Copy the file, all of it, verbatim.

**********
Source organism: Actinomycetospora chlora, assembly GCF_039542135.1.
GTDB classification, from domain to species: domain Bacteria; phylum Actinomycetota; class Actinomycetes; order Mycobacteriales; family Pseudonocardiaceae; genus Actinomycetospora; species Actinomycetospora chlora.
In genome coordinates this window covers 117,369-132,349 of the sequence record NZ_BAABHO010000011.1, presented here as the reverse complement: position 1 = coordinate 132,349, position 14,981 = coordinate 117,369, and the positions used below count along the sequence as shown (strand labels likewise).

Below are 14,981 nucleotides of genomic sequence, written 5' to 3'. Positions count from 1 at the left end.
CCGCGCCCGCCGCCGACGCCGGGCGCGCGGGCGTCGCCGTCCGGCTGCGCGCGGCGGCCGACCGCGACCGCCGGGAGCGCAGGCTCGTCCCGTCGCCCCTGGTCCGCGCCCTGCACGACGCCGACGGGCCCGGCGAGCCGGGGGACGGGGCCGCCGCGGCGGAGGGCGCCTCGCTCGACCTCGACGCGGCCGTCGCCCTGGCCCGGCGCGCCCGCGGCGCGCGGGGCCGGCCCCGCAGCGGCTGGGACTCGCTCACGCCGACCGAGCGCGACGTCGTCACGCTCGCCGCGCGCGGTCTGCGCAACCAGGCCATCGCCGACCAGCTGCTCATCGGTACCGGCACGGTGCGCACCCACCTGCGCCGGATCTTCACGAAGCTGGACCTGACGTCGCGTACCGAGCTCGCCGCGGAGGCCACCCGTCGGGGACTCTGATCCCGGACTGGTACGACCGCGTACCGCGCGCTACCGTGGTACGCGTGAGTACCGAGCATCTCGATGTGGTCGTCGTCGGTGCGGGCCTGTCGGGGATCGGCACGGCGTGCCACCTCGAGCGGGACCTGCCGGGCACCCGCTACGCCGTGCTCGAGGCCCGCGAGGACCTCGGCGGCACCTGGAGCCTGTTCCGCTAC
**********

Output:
Source organism: Actinomycetospora chlora, assembly GCF_039542135.1.
GTDB classification, from domain to species: domain Bacteria; phylum Actinomycetota; class Actinomycetes; order Mycobacteriales; family Pseudonocardiaceae; genus Actinomycetospora; species Actinomycetospora chlora.
In genome coordinates this window covers 117,369-132,349 of the sequence record NZ_BAABHO010000011.1, presented here as the reverse complement: position 1 = coordinate 132,349, position 14,981 = coordinate 117,369, and the positions used below count along the sequence as shown (strand labels likewise).

Below are 14,981 nucleotides of genomic sequence, written 5' to 3'. Positions count from 1 at the left end.
CCGCGCCCGCCGCCGACGCCGGGCGCGCGGGCGTCGCCGTCCGGCTGCGCGCGGCGGCCGACCGCGACCGCCGGGAGCGCAGGCTCGTCCCGTCGCCCCTGGTCCGCGCCCTGCACGACGCCGACGGGCCCGGCGAGCCGGGGGACGGGGCCGCCGCGGCGGAGGGCGCCTCGCTCGACCTCGACGCGGCCGTCGCCCTGGCCCGGCGCGCCCGCGGCGCGCGGGGCCGGCCCCGCAGCGGCTGGGACTCGCTCACGCCGACCGAGCGCGACGTCGTCACGCTCGCCGCGCGCGGTCTGCGCAACCAGGCCATCGCCGACCAGCTGCTCATCGGTACCGGCACGGTGCGCACCCACCTGCGCCGGATCTTCACGAAGCTGGACCTGACGTCGCGTACCGAGCTCGCCGCGGAGGCCACCCGTCGGGGACTCTGATCCCGGACTGGTACGACCGCGTACCGCGCGCTACCGTGGTACGCGTGAGTACCGAGCATCTCGATGTGGTCGTCGTCGGTGCGGGCCTGTCGGGGATCGGCACGGCGTGCCACCTCGAGCGGGACCTGCCGGGCACCCGCTACGCCGTGCTCGAGGCCCGCGAGGACCTCGGCGGCACCTGGAGCCTGTTCCGCTAC